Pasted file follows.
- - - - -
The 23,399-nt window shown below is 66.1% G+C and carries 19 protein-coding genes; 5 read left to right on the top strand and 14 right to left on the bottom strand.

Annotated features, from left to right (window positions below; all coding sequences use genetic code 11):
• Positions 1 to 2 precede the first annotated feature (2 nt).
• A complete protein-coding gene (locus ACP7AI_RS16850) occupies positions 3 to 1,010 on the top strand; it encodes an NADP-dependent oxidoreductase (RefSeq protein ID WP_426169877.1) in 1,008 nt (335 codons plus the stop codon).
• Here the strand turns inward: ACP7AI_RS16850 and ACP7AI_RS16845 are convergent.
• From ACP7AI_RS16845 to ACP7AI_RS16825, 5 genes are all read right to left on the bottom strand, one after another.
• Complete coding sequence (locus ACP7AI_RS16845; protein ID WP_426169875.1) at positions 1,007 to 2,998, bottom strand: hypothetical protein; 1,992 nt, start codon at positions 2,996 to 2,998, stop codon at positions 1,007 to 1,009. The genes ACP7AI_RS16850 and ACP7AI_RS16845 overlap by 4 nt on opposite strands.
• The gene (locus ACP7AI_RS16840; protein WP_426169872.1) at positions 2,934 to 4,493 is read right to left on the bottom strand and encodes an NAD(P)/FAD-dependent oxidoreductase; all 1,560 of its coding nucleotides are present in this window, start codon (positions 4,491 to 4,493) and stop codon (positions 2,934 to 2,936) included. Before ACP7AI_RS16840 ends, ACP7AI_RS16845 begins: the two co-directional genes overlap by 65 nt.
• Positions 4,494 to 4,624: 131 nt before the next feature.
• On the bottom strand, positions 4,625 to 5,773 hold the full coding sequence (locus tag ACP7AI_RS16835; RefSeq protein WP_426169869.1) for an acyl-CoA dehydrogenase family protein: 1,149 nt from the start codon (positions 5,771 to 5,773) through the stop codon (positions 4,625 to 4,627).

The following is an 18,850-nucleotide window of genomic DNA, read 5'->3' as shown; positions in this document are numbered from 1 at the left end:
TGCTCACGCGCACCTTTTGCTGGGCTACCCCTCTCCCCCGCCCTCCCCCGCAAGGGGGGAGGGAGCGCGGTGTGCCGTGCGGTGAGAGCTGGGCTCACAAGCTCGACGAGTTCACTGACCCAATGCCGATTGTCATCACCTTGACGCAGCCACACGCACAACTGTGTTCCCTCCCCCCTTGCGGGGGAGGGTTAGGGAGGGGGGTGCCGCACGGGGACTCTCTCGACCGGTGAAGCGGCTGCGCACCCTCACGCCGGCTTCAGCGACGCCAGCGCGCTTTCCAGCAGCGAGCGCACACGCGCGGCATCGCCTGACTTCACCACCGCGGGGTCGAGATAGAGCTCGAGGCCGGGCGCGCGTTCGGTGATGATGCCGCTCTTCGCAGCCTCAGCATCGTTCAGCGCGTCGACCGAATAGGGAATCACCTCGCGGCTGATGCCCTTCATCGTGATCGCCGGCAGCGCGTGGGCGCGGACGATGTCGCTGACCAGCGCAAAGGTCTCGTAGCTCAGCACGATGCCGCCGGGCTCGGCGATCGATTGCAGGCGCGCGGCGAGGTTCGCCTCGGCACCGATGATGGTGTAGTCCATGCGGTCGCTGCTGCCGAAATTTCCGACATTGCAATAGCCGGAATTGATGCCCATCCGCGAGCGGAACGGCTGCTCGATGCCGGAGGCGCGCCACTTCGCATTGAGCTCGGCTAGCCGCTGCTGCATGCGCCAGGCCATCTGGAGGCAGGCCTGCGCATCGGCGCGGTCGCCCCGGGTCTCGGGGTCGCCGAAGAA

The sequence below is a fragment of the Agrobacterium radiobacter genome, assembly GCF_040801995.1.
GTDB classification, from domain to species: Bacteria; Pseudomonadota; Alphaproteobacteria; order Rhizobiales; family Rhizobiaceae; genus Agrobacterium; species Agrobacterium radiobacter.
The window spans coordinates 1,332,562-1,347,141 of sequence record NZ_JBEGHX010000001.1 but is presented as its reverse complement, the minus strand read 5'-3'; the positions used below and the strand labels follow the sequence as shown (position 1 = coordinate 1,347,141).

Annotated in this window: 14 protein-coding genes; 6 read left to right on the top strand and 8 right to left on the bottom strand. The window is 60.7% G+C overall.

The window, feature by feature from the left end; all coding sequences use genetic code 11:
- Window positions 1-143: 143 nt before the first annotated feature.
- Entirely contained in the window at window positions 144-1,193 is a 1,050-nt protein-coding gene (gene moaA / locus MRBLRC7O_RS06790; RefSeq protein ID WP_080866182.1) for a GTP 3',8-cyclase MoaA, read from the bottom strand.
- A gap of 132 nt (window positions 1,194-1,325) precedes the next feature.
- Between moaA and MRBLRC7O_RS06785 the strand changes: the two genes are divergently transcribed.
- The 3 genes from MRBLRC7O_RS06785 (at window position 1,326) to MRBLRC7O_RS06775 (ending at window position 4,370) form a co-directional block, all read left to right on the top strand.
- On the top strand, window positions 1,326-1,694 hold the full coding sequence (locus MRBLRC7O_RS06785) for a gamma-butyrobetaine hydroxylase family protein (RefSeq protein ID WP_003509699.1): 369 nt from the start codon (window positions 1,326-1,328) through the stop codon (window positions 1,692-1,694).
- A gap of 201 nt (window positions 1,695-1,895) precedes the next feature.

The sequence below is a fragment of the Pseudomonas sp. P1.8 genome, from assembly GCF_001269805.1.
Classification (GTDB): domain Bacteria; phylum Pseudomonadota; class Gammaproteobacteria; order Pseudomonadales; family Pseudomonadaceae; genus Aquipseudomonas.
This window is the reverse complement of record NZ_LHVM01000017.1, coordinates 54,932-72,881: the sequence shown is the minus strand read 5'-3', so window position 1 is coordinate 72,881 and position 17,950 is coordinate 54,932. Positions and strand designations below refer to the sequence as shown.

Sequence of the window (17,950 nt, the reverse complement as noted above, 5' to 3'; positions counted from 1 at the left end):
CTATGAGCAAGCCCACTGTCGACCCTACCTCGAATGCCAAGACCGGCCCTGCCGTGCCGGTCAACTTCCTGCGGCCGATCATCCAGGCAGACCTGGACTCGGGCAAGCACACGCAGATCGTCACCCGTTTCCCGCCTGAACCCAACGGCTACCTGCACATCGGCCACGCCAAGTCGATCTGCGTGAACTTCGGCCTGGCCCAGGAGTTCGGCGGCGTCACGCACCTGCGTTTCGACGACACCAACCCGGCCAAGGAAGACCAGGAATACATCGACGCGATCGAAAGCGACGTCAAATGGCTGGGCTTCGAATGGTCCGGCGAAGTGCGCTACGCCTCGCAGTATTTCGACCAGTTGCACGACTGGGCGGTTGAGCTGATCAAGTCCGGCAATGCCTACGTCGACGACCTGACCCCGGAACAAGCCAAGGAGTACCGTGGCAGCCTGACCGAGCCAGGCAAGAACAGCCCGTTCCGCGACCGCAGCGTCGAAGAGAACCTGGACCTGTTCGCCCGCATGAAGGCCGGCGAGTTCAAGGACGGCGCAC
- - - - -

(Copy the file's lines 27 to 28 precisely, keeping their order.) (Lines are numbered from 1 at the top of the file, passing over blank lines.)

This window is the reverse complement of record NZ_LHVM01000017.1, coordinates 54,932-72,881: the sequence shown is the minus strand read 5'-3', so window position 1 is coordinate 72,881 and position 17,950 is coordinate 54,932. Positions and strand designations below refer to the sequence as shown.

Sequence of the window (17,950 nt, the reverse complement as noted above, 5' to 3'; positions counted from 1 at the left end):